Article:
Tuesday morning at Ford Elementary, one little boy stood alone where two sidewalks joined, looking wide-eyed at two different pathways, not knowing which one to take.
Of course, they all led inside for the first day of school and staff and teachers helped him find his way to his classroom.
He was among around 9,000 students to return to classrooms in Laurens County School Districts 55 and 56 Tuesday. On Monday, students at Laurens Academy, Thornwell Charter School and Summit Classical School returned to campus for the 2021-22 academic year.
District 56 Superintendent David O’Shields spoke via Facebook video Tuesday morning from Joanna-Woodson Elementary School.
“We’re going to have a few oopses and a few fumbles – I hate to say fumble during football season – but the point is, we’re going to make it through this,” O’Shields said. “We’re going to be better; we’re going to be stronger; and we’re going to be smarter because we’re coming back together as one.”
The virtual academy created in 2020 giving students an option to attend classes outside of the traditional classrooms are still functioning for students in both districts, but the vast majority students have returned to in-person learning despite an uptick in COVID-19 cases around the state.
Over parts of the past two academic years, COVID-19 cases have caused interruptions at schools and extracurricular activities such as sports and other events.
As new school year began in Laurens County, South Carolina Superintendent of School Molly Spearman and Department of Health and Environmental Control Epidemiologist Dr. Linda Bell held a Columbia news conference, calling for the state legislature to be recalled to allow local school districts to mandate masks among staff and students without financial penalties Gov. Henry McMaster said could be imposed if masks were mandated.
Since then, several school districts have flaunted McMaster’s order on the mandates and others, including Greenville – the state’s largest district – are considering the move.
“I have been very clear. I do believe that issue is best handled by local school boards,” Spearman said. “We have two ways to make that happen. Either the legislature comes back in, and I have asked them to do that continually, or this ends up in the courts and the courts resolve this.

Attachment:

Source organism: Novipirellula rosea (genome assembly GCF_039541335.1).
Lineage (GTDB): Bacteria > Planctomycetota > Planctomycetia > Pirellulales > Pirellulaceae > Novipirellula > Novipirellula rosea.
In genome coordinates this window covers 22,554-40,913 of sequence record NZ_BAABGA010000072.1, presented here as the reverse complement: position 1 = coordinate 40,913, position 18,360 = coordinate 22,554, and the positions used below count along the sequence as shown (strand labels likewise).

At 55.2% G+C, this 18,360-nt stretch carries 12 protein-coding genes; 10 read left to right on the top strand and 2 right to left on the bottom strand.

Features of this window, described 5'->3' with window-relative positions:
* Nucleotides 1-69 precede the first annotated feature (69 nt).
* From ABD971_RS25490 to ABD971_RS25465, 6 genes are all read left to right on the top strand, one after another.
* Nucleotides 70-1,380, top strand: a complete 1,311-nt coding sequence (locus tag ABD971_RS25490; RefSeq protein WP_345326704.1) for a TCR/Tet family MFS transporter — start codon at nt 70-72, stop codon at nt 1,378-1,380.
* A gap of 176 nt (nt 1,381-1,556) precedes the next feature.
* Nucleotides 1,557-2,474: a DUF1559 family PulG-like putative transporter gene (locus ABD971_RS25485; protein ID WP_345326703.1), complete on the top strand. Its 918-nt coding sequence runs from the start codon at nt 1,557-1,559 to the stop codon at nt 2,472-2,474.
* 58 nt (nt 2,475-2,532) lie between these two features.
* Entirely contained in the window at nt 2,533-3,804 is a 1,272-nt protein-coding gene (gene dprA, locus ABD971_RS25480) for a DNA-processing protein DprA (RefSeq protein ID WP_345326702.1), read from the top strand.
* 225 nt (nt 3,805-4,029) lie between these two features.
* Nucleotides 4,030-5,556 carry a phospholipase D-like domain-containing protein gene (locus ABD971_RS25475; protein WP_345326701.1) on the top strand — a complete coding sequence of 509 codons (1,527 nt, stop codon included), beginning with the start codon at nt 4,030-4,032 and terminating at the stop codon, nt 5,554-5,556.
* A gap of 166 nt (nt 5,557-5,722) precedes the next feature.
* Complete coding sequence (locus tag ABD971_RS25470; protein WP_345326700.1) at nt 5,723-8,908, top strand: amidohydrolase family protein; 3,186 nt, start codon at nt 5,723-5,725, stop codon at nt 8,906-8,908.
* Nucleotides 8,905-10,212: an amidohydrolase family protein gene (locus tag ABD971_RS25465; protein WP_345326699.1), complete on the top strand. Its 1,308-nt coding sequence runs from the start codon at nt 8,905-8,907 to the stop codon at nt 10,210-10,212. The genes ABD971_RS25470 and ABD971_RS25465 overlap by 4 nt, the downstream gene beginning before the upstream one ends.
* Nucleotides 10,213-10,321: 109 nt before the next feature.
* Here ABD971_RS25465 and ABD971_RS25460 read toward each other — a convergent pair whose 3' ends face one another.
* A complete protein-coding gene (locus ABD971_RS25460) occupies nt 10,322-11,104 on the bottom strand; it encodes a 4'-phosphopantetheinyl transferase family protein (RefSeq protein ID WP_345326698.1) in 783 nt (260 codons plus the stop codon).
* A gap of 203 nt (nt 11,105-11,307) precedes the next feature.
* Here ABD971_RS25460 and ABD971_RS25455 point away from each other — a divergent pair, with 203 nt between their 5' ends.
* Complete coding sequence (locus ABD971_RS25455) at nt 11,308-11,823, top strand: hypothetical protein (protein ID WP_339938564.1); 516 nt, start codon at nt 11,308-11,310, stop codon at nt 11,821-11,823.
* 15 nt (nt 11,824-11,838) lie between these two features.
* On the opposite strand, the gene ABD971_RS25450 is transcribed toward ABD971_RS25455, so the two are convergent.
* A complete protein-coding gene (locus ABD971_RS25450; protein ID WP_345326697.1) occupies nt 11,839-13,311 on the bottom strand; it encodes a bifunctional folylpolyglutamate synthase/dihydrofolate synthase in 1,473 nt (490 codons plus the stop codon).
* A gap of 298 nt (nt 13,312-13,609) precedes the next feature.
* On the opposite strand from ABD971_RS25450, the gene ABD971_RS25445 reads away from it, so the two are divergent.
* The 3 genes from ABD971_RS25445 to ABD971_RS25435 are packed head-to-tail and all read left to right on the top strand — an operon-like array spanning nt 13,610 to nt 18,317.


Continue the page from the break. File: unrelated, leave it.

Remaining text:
“We have got to have a solution for this. Our schools are starting, our educations are worried and we are very concerned,” she said.
At Ford, the number of masked staff outnumbered those unmasked and the children masked seemed to break down fairly evenly.
In Pickens County and Greenwood District 51, COVID-19 outbreaks occurred almost immediately after school began for them several weeks ago, causing the Pickens County’s school board voted to return to e-learning. On Aug. 13, the school district reported that 142 students tested positive for COVID-19 and four staff members and a student were hospitalized. Two staff members were on ventilators, according to a district spokesperson.
Charleston and Richland school districts have returned to their mask mandates despite the funding threats from the governor’s office.
Bell and pediatricians from across the state also spoke at the news conference, saying that wearing a mask is a social responsibility to protect the children.
“I am certain that when history is written, people will look back and wonder on how we were nearing normalcy and then had a dramatic resurgence in this disease given all the tools we have available to prevent what is unfolding right now,” Bell said.
Spearman, the American Academy of Pediatrics and DHEC representatives have lobbied state legislators to return to session to vote to allow local school districts to make their own decisions on mask mandates, but McMaster has remained unmoved.